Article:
Roll The Bones (1991) was a return to fine progressive rock form for Rush after releasing some rather unfavorably styled recordings that the faithful found disappointing, although they enjoyed success in spite of that. Guitar man Alex Lifeson found his groove as he did on the previous release Presto, or should I say Geddy Lee (bass, vocals, synths) and Neal Peart (drums) came to an agreement with their six-string gun slinger that it was best to stay with what made them legends in the first place.
Audio Fidelity selected another breakthrough release to reissue in their 24 Karat Gold format. Yes, this is but one of so many fantastic offerings from the Canadian power trio but a great place for a reissue label to start.
“Dreamline” is an awesome way to open the curtains for this album. What you get are 10 solid tracks including the legendary “Ghost of a Chance.” This is a very dark album lyrically for Rush and as the cover indicates the bottom line is about death but a shrug of the shoulders in the same the breath with the kid kicking the skull out of his way like it was a soccer ball. You have to love the attitude of the imagery and this is where Rush grab back what was theirs. The trio is in superb form in every way on this album and there is no denying that. “Roll the Bones” probably came as a shock as the middle of the track breaks into a rap. Thank god that was short lived and did not set precedence for things going forward otherwise the road they traveled would have been a rough ride. History would write a different book for Rush and they would release many more great albums.
The sound is prolific and matches up with the impact it had for the band at the time. There are elements made more apparent to your ear with this format. Sometimes the changes are subtle things you never noticed before and at other moments revelatory. In any case, there are consistent improvements in sound when Audio Fidelity takes a recording through their own process and then releases it as a gold disc. What I found more sharper are the guitar parts and although Pearts’ drumming is always apparent it sounds placed perfectly in regards to the VU and it does not overtake any other instrument. It can easily happen that way because the man sounds like a band by himself. Paying attention to that power and forcefulness and appreciating all the other aspects that make this album what it is was just as important to the label and I totally heard that throughout this release.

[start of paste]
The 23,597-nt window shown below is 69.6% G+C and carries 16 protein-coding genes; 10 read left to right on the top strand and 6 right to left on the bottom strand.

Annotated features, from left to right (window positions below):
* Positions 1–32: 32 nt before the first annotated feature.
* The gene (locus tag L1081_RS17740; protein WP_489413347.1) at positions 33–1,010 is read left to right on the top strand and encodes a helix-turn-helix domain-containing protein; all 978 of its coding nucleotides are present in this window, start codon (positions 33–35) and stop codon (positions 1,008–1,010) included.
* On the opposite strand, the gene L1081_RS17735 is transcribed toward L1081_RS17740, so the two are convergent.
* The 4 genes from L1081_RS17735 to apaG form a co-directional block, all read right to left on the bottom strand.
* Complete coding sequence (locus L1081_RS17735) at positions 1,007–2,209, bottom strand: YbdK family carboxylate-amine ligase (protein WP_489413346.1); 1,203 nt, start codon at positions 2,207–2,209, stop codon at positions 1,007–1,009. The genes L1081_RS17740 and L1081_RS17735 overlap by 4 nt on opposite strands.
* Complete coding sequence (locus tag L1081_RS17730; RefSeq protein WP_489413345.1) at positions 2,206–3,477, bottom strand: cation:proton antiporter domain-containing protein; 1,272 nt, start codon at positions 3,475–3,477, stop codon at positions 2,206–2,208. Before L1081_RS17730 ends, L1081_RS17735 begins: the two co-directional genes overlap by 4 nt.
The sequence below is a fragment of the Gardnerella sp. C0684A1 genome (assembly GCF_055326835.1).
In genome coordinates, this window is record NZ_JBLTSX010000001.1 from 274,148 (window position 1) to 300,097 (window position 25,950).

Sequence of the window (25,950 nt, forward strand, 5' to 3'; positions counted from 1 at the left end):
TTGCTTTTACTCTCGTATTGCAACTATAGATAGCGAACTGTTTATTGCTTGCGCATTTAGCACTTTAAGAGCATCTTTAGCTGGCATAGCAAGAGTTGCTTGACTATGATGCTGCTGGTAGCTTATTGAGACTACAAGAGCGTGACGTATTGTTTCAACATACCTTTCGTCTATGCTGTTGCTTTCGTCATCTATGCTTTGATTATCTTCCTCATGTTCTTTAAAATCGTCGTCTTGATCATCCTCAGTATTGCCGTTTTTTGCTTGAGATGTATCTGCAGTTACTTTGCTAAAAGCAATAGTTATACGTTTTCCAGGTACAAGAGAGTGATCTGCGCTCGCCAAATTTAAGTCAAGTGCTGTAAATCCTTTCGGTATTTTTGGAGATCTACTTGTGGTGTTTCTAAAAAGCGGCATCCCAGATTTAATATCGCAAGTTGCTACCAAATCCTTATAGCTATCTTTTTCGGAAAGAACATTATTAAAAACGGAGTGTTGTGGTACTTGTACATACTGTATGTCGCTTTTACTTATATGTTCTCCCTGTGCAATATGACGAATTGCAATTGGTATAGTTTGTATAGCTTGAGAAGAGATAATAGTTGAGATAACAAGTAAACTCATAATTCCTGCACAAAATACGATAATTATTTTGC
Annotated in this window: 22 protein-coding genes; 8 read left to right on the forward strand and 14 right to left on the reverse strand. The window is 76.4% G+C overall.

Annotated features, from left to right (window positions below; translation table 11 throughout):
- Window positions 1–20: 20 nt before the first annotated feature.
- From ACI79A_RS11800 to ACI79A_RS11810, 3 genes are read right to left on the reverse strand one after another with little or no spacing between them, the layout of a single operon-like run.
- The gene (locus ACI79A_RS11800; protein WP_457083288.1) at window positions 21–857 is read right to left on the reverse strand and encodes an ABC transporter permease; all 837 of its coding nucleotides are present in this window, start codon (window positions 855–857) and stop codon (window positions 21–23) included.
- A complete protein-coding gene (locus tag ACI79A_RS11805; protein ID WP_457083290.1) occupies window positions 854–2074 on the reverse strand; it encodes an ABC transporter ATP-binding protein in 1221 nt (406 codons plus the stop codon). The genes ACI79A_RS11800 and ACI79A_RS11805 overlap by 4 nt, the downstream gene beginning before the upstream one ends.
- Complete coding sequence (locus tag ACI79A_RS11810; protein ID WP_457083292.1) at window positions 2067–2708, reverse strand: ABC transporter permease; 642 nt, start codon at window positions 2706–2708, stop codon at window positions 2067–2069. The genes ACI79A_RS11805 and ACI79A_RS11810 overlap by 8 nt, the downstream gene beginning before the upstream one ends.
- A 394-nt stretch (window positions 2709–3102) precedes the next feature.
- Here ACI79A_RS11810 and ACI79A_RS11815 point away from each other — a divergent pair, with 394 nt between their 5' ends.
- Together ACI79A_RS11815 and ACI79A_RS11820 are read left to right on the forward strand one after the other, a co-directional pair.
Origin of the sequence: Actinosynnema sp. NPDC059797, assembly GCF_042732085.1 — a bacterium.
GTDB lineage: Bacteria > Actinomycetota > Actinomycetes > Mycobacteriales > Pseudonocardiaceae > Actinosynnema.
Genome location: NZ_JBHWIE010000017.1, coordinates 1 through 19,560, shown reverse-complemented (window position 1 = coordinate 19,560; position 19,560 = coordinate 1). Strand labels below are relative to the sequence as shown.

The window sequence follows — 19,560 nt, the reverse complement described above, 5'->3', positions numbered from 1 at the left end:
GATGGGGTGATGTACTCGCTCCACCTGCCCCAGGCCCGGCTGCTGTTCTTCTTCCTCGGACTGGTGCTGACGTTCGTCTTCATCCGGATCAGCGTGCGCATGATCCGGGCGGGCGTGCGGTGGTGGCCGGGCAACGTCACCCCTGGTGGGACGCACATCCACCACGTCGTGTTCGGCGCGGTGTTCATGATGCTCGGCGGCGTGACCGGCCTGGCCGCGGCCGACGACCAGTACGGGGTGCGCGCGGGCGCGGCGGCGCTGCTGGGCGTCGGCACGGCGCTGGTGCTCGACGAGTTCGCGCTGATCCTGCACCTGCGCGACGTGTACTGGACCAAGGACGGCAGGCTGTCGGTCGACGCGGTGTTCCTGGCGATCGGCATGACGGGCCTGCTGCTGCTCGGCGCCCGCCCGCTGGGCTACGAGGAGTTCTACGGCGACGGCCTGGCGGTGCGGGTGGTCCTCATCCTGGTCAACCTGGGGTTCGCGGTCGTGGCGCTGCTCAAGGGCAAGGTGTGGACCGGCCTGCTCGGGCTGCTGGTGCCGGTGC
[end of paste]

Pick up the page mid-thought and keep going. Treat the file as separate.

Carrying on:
In 2011 Rush is still huge and all their releases are looked upon as iconic and this one is no exception. I appreciated the original artwork and the CD booklet including all the lyrics as well. This is a nice package and the ultimate Rush fans experience to be sure. This is not to be missed and I don’t care how many versions of Roll The Bones you have, this is one you have to hear because it is as close to perfection as it gets.
Key Tracks: Dreamline, Ghost of a Chance, Roll the Bones
Keith “MuzikMan” Hannaleck
October 31, 2011